Ranulfo

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I tend to prefer paper books for most subjects. Prices for most e-books are too high for me, especially if I have to deal with various DRM issues. I see amazon and overstock are having a pricing war lately over paper books too.
 

BladeVenom

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DRM and they cost as much as real books. They are currently not a good value.
 

SmokeRngs

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DRM and they cost as much as real books. They are currently not a good value.

This is likely the main problem ebooks are running into. There is no reason at all that ebooks should cost the same as a physical copy for obvious reasons.

Another problem is DRM. DRM adds an unneeded cost and puts limits on the ebooks which you don't have with traditional books. It has been quite a while since I last looked up anything on it but one publisher, Baen books, does not use DRM and in general has lower prices on ebooks through its own site than other ebook sellers. Also, at least some of the authors who publish and sell ebooks through Baen actually receive a higher percentage of each ebook sold than other authors with other publishers. Additionally, Baen has said that there has been no noticeable reduction in sales based on the lack of DRM on the ebooks they sell.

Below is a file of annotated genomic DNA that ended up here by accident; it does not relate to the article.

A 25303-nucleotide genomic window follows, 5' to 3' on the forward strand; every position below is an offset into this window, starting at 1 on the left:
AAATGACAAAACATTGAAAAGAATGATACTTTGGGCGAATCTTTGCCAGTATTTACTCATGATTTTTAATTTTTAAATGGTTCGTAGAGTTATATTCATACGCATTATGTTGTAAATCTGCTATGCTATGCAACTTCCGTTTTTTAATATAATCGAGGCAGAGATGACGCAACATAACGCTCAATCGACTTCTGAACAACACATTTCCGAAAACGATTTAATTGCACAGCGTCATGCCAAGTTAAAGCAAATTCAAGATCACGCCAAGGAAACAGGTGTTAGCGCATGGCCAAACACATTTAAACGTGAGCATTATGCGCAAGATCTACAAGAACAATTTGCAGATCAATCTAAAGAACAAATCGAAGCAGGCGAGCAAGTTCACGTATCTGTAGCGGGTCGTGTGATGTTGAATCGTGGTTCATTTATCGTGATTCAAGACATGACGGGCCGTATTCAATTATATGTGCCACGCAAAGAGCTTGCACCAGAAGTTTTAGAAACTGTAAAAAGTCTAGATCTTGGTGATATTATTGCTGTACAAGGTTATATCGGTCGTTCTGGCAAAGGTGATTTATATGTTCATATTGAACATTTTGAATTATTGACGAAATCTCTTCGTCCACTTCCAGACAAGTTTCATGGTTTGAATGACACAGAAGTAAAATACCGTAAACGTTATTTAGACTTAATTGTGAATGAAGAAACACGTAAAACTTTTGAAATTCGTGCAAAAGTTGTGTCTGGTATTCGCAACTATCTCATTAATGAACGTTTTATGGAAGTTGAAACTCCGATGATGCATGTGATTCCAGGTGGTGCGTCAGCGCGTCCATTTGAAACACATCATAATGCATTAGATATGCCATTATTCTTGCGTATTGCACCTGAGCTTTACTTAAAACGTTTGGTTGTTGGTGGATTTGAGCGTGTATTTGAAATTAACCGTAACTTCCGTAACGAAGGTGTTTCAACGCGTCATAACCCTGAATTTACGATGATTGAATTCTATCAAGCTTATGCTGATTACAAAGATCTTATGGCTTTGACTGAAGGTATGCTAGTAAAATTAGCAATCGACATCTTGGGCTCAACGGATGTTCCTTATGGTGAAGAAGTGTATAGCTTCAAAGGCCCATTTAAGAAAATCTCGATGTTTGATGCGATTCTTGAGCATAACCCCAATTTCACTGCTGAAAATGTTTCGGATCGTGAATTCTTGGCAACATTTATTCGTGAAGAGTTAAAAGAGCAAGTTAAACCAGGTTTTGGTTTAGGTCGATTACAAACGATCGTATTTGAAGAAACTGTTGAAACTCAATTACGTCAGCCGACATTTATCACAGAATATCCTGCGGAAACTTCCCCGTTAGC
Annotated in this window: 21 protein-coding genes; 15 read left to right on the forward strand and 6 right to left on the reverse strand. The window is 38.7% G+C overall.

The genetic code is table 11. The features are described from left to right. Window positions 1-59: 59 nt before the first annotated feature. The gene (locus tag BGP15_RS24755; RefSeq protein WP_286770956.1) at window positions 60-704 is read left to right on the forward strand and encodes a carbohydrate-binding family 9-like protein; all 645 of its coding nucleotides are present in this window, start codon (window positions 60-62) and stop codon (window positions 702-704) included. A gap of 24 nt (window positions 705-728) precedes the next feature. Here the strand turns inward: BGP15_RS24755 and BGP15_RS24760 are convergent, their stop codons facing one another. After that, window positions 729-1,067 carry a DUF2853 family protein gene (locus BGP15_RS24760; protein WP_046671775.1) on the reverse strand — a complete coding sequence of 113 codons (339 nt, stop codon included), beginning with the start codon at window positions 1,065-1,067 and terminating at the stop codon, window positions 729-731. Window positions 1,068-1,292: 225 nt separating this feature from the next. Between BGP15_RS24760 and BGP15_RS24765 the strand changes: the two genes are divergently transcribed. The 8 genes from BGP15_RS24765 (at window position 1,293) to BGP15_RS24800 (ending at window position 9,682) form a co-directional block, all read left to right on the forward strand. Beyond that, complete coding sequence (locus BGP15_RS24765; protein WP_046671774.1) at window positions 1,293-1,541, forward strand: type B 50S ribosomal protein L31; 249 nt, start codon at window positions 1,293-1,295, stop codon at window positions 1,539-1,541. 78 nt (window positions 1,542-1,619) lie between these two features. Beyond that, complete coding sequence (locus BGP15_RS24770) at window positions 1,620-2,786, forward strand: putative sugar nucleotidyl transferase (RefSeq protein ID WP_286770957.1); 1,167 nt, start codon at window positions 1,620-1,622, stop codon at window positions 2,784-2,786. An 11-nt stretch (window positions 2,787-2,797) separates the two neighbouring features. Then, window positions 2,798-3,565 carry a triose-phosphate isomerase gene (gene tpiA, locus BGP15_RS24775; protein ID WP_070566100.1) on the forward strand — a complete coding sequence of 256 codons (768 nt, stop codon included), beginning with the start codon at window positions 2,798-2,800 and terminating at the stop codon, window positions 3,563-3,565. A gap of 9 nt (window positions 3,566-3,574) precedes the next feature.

I personally have ebooks and traditional physical books and enjoy both. There are definitely times and places I prefer reading from an ebook which I mostly do using my phone and there are times I prefer a physical copy to read from. Part of this depends on what I'm doing and where I'm at. It's much easier for me to pull out my phone and start reading an ebook on it than it is to carry around a physical book and I have a nice library of books to choose from which takes up no physical space and goes wherever I do. A personal downside to ebooks is the fact that I can flip back and forth through pages in a physical book to find something I may want to re-read much easier than I can do in an ebook. Yes, I can put a bookmark or a note or some type of annotation with an ebook in most cases but that does no good when I don't know at the time that I would want to quickly and easily come back to that spot.